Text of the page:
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RIM: Problems with 7-inch tablets only exist in Apple's 'distortion field'


Responding to Apple Chief Executive Steve Jobs' claims that a touchscreen tablet with a 7-inch screen is too small to use, a co-CEO of Research in Motion said the comments do not apply to users "who live outside of Apple's distortion field."

The comments made Tuesday by RIM's Jim Balsillie are, of course, meant to defend his company's 7-inch PlayBook tablet set to launch in early 2011. Balsillie said he thinks customers are "getting tired of being told what to think by Apple."

"For those of us who live outside of Apple's distortion field, we know that 7-inch tablets will actually be a big portion of the market and we know that Adobe Flash support actually matters to customers who want a real web experience," Balsillie said in his response. "We also know that while Apple's attempt to control the ecosystem and maintain a closed platform may be good for Apple, developers want more options and customers want to fully access the overwhelming majority of web sites that use Flash."

On Monday, Jobs indirectly took aim at the PlayBook and other forthcoming 7-inch tablet devices when he said that the form factor is too small for users.

"(A 7-inch screen size is) meaningless unless your tablet also includes sandpaper, so that the user can sand down their fingers to around one quarter of their present size," Jobs said. He added that his company has done extensive research on touchscreen interfaces and what works best for users, which is how it arrived at a 9.7-inch display for the iPad.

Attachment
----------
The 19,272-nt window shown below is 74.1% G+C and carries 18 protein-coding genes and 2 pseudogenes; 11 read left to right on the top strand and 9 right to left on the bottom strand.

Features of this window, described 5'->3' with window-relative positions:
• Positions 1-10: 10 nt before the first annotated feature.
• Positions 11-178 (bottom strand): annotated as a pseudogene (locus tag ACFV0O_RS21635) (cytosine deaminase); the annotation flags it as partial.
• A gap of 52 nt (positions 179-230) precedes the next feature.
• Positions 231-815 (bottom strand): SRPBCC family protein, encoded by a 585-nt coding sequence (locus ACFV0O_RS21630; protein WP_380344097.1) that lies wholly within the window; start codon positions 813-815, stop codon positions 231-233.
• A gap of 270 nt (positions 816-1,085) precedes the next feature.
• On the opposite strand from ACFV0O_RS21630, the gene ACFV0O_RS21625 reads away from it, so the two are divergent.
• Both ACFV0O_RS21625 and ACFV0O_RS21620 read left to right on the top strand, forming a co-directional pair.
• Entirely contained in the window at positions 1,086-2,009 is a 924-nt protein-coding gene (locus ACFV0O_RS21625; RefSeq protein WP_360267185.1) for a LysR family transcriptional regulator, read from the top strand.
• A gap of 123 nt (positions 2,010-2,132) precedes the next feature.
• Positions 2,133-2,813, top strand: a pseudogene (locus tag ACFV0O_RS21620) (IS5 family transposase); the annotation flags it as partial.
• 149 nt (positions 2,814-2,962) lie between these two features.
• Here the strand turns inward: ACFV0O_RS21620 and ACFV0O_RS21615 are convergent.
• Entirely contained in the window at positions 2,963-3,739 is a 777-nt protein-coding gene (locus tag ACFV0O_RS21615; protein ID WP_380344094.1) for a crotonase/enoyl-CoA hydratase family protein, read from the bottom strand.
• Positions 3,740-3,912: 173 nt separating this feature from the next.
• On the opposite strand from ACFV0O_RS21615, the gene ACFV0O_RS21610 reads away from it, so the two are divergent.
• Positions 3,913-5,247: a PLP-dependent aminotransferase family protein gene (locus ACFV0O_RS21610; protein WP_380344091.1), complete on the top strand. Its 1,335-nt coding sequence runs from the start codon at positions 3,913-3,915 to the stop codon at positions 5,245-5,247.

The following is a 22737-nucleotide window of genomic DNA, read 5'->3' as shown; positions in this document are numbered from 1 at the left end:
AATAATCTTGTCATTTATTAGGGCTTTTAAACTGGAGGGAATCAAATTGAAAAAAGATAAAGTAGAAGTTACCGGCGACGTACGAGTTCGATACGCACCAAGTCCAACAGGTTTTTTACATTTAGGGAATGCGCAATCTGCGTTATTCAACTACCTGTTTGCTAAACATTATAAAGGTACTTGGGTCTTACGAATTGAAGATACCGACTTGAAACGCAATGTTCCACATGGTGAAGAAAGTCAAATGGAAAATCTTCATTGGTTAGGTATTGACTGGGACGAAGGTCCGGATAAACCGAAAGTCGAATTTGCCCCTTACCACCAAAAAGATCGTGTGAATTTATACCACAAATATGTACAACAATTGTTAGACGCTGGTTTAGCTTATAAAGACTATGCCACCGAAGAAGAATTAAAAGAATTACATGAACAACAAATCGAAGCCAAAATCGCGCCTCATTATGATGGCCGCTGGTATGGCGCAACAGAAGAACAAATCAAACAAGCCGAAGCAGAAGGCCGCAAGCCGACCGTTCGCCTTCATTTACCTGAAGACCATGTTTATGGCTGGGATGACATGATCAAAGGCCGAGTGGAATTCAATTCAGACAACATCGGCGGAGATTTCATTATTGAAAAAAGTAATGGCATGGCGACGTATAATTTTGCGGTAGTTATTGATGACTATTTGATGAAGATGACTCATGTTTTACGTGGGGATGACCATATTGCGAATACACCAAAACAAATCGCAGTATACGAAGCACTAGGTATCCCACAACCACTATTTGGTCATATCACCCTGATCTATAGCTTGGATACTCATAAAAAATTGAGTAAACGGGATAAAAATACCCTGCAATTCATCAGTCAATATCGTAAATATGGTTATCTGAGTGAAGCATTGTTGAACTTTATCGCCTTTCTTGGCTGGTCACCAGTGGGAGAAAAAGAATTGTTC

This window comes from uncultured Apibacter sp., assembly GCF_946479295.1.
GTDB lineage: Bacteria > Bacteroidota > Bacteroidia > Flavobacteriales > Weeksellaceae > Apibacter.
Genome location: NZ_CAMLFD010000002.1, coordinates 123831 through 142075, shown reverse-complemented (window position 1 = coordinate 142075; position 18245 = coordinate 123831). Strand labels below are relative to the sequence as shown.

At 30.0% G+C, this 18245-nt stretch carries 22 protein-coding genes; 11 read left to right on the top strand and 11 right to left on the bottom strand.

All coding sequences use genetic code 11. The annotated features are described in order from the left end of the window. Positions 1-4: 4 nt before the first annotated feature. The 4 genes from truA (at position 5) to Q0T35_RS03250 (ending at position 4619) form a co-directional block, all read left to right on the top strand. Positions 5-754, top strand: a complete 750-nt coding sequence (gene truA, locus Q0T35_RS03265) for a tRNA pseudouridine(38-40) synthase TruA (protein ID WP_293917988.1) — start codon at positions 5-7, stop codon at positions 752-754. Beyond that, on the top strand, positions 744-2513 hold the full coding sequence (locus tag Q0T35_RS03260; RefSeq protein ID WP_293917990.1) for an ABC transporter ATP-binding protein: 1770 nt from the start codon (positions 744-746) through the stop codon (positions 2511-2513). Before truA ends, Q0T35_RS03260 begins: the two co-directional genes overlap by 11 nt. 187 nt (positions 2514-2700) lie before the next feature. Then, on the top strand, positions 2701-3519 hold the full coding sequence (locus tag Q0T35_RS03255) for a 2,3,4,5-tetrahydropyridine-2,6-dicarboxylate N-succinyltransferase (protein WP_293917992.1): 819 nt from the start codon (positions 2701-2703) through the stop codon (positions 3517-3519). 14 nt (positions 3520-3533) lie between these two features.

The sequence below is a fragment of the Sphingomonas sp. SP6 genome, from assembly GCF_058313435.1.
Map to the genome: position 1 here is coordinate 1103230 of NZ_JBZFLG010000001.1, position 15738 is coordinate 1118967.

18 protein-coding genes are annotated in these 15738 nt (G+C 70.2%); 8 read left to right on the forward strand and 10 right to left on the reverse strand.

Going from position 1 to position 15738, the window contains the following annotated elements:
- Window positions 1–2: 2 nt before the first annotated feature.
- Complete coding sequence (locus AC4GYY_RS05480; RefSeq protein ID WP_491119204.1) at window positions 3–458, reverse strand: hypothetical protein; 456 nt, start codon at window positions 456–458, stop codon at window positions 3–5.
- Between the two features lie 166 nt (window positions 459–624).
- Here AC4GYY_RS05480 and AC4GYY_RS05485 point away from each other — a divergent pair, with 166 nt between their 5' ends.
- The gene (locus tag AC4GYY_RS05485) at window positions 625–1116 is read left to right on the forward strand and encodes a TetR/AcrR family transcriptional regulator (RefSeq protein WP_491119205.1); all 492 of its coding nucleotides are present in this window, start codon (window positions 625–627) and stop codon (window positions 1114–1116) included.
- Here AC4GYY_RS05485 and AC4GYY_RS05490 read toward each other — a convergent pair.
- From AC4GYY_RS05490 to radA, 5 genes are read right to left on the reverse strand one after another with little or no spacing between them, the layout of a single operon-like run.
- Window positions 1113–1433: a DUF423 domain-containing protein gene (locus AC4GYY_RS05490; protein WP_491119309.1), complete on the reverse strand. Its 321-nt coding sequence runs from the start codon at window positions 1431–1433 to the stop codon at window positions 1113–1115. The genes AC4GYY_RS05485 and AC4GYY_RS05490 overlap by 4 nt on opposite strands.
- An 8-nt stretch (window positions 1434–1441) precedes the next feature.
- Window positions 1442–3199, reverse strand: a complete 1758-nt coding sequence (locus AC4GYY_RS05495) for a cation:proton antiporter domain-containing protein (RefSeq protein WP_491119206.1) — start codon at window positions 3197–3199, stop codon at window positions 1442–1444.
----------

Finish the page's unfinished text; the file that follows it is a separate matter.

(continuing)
RIM's co-CEO on Tuesday also took the opportunity to respond to comments Jobs made Tuesday about the iPhone outselling all BlackBerry phones during the September quarter. Apple sold a record 14.1 million iPhones, exceeding Wall Street expectations.

"RIM has achieved record shipments for five consecutive quarters and recently shared guidance of 13.8 (million to) 14.4 million BlackBerry smartphones for the current quarter," Balsillie said. "Apple's preference to compare its September-ending quarter with RIM's August-ending quarter doesn't tell the whole story because it doesn't take into account that industry demand in September is typically stronger than summer months, nor does it explain why Apple only shipped 8.4 million devices in its prior quarter and whether Apple's Q4 results were padded by unfulfilled Q3 customer demand and channel orders."

"As usual, whether the subject is antennas, Flash or shipments, there is more to the story and sooner or later, even people inside the distortion field will begin to resent being told half a story."

Jobs prompted the response by appearing on his company's quarterly earnings conference call on Monday. The Apple co-founder took the opportunity to speak his mind on RIM and Google's Android mobile operating system.

"We've now passed RIM," Jobs said. "I don't see them catching up with us in the foreseeable future. It will be a challenge for them to create a mobile software platform and convince developers to support a third platform."